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The effect of inhalant anesthetic and body temperature on peri-anesthetic serum concentrations of transdermally administered fentanyl in dogs

Authors

  • Glenn R Pettifer BA (Hons), BSc, DVM, DVSc, Diplomate ACVA,

    1. Department of Veterinary Clinical Sciences, School of Veterinary Medicine, Louisiana State University, Baton Rouge, LA 70803, USA
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  • Giselle Hosgood BVSc, MS, Diplomate ACVS

    1. Department of Veterinary Clinical Sciences, School of Veterinary Medicine, Louisiana State University, Baton Rouge, LA 70803, USA
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Dr Glenn Pettifer, Department of Veterinary Clinical Sciences, School of Veterinary Medicine, Louisiana State University, Baton Rouge, LA 70803, USA. E-mail: gpettifer@vetmed.lsu.edu

Abstract

Objectives  To determine whether moderate hypothermia during anesthesia significantly affects the serum concentration of transdermally delivered fentanyl and whether halothane or isoflurane affect these concentrations.

Study Design  Randomized cross-over experimental trial.

Animals  Six mature, healthy Beagles (three males, three females) weighing 10.6 ± 0.43 kg.

Methods  A 50-µg hour−1 fentanyl patch was applied 36 hours prior to anesthesia. Anesthesia was induced at time 0 (t = 0). Each dog received four treatments: isoflurane + normothermia (ISO-NORM), isoflurane + hypothermia (ISO-HYPO), halothane + normothermia (HAL-NORM), and halothane + hypothermia (HAL-HYPO). Dogs were intubated and maintained at 1.5 times MAC. Animals in the hypothermia treatments were cooled to 35 °C during anesthesia. Serum fentanyl analysis was performed at −36, −24, −12, 0, 0.5, 1, 1.5, 2, 2.5, 3, 3.5, 4, 4.5, 5, 6, 7, 8, 9, 10, 18, and 26 hours. Direct arterial blood pressures and arterial blood gases were monitored.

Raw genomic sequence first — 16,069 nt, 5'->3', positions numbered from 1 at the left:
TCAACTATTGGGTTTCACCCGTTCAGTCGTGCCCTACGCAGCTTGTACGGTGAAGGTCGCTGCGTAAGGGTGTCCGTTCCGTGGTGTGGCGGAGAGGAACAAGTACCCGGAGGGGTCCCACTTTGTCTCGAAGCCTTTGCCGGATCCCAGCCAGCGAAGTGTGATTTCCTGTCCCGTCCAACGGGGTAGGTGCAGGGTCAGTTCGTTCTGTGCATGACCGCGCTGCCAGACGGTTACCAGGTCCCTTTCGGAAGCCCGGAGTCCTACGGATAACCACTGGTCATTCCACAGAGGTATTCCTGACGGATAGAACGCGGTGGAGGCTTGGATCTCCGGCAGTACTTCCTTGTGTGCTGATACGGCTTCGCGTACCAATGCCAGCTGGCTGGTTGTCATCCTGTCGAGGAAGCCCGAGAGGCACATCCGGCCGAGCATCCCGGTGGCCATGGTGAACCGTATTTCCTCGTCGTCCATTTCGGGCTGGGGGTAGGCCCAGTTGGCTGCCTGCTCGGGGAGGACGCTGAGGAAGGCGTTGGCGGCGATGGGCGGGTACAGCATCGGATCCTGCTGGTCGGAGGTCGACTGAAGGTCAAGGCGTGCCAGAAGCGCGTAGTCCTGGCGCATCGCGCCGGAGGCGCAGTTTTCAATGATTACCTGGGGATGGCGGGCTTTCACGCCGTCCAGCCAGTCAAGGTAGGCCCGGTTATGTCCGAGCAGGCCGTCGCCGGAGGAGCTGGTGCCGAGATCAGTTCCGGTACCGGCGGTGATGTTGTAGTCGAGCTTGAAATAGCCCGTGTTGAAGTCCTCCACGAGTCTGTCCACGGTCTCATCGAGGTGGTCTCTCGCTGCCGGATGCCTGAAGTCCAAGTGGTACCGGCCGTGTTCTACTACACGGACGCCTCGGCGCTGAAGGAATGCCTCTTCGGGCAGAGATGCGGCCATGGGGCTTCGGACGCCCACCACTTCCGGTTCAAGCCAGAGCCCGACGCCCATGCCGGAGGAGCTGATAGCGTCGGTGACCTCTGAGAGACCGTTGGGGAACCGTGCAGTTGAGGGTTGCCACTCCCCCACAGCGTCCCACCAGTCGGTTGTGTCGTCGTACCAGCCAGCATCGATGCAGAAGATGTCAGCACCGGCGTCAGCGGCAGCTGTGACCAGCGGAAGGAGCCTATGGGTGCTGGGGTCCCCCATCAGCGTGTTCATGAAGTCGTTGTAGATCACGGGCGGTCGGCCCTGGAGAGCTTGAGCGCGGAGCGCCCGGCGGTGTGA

Results  The mean body temperatures (±SEM) during the anesthetic period for the four treatments were: ISO-NORM = 37.7 ± 0.07 °C, ISO-HYPO = 35.8 ± 0.1 °C, HAL-NORM = 37.7 ± 0.06 °C, and HAL-HYPO = 35.8 ± 0.13 °C. The mean (±SEM) serum fentanyl concentrations (SFC) for both hypothermia treatments were significantly lower than baseline concentrations at t = 1 hour and persisted for the duration of anesthesia for the ISO-HYPO treatment but only from t = 1 to 2 hours for the HAL-HYPO treatment. Serum fentanyl concentrations returned to baseline within one hour of the end of anesthesia, regardless of body temperature. There were no significant differences between treatments for systolic or diastolic blood pressure but mean blood pressures were higher during normothermia versus hypothermia during the last hour of anesthesia.

Conclusions and clinical relevance  Hypothermia during inhalation anesthesia produced a significant reduction in SFC using transdermal administration and was more protracted with isoflurane than halothane anesthesia. While significant reductions in SFC occurred, the SFC were still within the range believed to confer analgesia.

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